|• Body||Gram panchayat|
|Elevation||240 m (790 ft)|
|Time zone||UTC+5:30 (IST)|
|ISO 3166 code||IN-MP|
|Spoken Languages||Hindi, Bhili, Bhilali, Nimadi, English, Khatri|
Bagh is a census town in Dhar district in the state of Madhya Pradesh, India. It is known for the Bagh Caves, which are late 4th- to 6th-century Buddhist rock-cut chambers with murals. The name of the town stems from the caves - according to local legend there were living tigers (bagh in several languages of India) in these abandoned Buddhist caves.
The town is also known for a type of block prints on fabric, known as Bagh prints.
In 1982, a hoard of 27 inscriptions issued by the Maharajas of Valkha was discovered at Risawala near Bagh. The inscriptions were issued from a place known as Valkha, which has led to suggestions that the name "Bagh" is derived from "Valkha". The inscriptions are dated to the years 38-134 of an unspecified calendar era. Historians D. C. Sircar and R. C. Majumdar theorized that the Maharajas of Valkha were subordinates to the Guptas, and the calendar era used in their inscription is the Gupta era starting from 319 CE. Thus, the Maharajas of Valkha can be dated to 4th and 5th centuries CE.
The next known ruler of the region is Maharaja Subandhu of Mahishmati. His Bagh Caves inscription is dated 167 (486 CE, assuming Gupta era). Art historian Walter M. Spink has identified Subandhu as the prince Vishruta mentioned in Dashakumaracharita. According to his theory, Subandhu or Vishruta was a Gupta prince, who established the dynasty that later came to be known as Kalachuri.
Bagh is well connected to Indore by road and Daily Bus Services.
The Khatris are a community whose inward beings dance the Sufi way. They came under the influence of a sufi man and it stuck a long lasting chord. Originally Ajrakh printers they ventured into places to sell their fabrics and their enterprising ways kept them upfloat. From Larkana in Sind (today’s Pakistan) to Pali, to the Marwadi Thar, to Manawar in Madhya Pradesh, their journey came to a stop and they settled down in Bagh in 1962 as they saw their grandfather and uncles returning back to their ancestral land (Karachi, Pakistan) during Partition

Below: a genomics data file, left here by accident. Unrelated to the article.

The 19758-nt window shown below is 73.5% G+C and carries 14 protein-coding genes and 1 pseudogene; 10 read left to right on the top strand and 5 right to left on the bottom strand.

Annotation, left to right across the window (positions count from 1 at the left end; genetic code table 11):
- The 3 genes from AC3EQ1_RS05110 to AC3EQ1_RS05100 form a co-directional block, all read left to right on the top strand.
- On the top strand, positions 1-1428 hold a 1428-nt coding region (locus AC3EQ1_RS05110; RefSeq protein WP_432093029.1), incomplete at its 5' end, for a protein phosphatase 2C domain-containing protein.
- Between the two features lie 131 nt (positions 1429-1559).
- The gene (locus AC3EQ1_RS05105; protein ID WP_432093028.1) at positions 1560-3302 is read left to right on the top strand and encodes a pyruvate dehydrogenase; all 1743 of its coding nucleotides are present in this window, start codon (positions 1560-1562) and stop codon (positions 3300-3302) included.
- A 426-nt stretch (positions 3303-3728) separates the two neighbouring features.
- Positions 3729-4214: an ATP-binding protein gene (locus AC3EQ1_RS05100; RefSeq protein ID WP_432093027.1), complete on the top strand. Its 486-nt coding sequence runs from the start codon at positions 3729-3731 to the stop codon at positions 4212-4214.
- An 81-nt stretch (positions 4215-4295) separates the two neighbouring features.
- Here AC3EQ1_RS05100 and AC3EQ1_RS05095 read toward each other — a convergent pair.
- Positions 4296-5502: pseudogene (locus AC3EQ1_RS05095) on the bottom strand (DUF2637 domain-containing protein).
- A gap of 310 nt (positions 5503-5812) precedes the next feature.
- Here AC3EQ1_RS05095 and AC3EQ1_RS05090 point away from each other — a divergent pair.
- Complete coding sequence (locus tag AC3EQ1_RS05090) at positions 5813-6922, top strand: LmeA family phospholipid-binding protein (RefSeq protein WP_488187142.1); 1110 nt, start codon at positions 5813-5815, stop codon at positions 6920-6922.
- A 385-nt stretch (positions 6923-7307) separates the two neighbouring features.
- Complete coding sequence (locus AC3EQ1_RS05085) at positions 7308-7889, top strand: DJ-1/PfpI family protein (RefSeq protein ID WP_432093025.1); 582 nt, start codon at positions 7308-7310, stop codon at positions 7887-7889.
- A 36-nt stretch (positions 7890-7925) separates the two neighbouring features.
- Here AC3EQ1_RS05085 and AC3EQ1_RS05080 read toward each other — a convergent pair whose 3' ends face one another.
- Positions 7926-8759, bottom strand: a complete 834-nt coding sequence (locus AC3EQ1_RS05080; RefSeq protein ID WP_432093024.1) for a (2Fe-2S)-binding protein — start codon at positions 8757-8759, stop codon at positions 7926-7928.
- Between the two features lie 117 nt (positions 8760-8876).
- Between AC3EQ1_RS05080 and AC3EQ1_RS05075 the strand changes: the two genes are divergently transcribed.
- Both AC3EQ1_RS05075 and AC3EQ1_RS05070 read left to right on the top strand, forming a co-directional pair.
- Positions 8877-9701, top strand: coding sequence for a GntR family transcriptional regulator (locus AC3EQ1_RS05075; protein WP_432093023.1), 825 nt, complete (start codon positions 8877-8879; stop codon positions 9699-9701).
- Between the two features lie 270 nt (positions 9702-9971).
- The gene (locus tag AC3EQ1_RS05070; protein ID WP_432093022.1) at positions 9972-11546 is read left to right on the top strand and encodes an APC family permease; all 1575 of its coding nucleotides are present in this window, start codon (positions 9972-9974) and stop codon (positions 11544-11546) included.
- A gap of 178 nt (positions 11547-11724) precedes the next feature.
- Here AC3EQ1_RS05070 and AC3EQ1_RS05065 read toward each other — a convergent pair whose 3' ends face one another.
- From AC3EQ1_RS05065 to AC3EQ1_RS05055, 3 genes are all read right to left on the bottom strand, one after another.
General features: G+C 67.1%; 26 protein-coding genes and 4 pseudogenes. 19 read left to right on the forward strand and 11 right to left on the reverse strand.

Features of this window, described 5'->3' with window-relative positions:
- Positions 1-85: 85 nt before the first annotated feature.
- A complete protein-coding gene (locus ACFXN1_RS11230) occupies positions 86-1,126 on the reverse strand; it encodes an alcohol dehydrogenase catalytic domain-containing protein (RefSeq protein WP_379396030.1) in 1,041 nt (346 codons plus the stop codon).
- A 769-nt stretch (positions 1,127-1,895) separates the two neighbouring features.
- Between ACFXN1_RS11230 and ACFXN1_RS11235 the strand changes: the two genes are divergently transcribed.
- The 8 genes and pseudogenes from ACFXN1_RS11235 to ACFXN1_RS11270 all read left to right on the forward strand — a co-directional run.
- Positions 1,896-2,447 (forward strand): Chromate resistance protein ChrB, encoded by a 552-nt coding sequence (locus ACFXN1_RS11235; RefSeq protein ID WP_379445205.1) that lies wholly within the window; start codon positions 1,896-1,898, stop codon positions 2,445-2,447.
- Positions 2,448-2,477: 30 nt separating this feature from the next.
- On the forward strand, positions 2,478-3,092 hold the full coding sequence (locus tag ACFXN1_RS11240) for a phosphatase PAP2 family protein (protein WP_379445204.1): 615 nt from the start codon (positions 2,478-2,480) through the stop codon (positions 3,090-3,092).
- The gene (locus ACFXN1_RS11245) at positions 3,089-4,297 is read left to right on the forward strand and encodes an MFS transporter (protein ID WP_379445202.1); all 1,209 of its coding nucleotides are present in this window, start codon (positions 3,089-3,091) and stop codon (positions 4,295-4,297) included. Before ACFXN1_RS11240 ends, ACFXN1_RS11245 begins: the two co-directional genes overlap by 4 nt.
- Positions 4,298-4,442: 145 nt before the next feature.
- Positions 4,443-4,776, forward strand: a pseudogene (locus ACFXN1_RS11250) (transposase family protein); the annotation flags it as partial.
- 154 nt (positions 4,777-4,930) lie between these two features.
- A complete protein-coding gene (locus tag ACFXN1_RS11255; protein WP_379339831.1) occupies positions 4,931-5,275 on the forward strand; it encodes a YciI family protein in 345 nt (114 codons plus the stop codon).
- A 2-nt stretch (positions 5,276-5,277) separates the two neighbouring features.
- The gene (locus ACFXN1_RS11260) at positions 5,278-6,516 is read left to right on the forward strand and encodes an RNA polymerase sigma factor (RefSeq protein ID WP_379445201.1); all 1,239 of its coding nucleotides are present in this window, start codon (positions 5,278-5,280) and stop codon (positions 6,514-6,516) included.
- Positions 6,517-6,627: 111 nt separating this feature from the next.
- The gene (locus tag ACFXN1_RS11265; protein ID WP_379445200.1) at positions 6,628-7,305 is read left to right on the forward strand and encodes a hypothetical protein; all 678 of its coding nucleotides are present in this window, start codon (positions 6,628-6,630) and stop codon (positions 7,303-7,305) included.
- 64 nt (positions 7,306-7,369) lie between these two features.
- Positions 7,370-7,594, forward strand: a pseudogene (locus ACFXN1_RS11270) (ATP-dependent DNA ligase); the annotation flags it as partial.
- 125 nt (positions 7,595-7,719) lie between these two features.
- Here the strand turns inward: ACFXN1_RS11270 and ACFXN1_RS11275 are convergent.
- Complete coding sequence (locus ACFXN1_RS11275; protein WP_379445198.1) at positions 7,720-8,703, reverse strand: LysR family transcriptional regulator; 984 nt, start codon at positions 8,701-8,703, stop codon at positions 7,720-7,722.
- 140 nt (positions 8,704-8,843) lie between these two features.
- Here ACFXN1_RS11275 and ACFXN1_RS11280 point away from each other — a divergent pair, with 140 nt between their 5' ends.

As of 2001 India census, Bagh had a population of 7415. Males constitute 51% of the population and females 49%. Bagh has an average literacy rate of 63%, higher than the national average of 59.5%; with 57% of the males and 43% of females literate. 16% of the population is under 6 years of age.
Notable people from Bagh
- "Bagh Caves - rock cut Buddhist temples". Retrieved 23 April 2010.
- Shiv Kumar Tiwari 2002, pp. 63-64.
- Archana Verma 2007, p. 23.
- Walter M. Spink 2005, p. 37.
- Walter M. Spink 2005, pp. 153-154.
- Sara L. Schastok 1985, p. 97.
- Falling Rain Genomics, Inc - Bagh
- "Census of India 2001: Data from the 2001 Census, including cities, villages and towns (Provisional)". Census Commission of India. Archived from the original on 16 June 2004. Retrieved 1 November 2008.
- "Bagh artist Abdul Khatri bags UNESCO 2018 award in Qatar | Bhopal News - Times of India". The Times of India.
- Pioneer, The. "Bagh artisan Abdul Kadar Khatri bags UNESCO, world craft council award". The Pioneer.
- Archana Verma (2007). Cultural and Visual Flux at Early Historical Bagh in Central India. Oxford: Archaeopress. ISBN 9781407301518.
- Sara L. Schastok (1985). The Śāmalājī Sculptures and 6th Century Art in Western India. BRILL. ISBN 9789004069411.
- Shiv Kumar Tiwari (2002). Tribal Roots of Hinduism. Sarup & Sons. ISBN 9788176252997.
- Walter M. Spink (2005). Ajanta: The end of the Golden Age. BRILL. ISBN 9789004148321.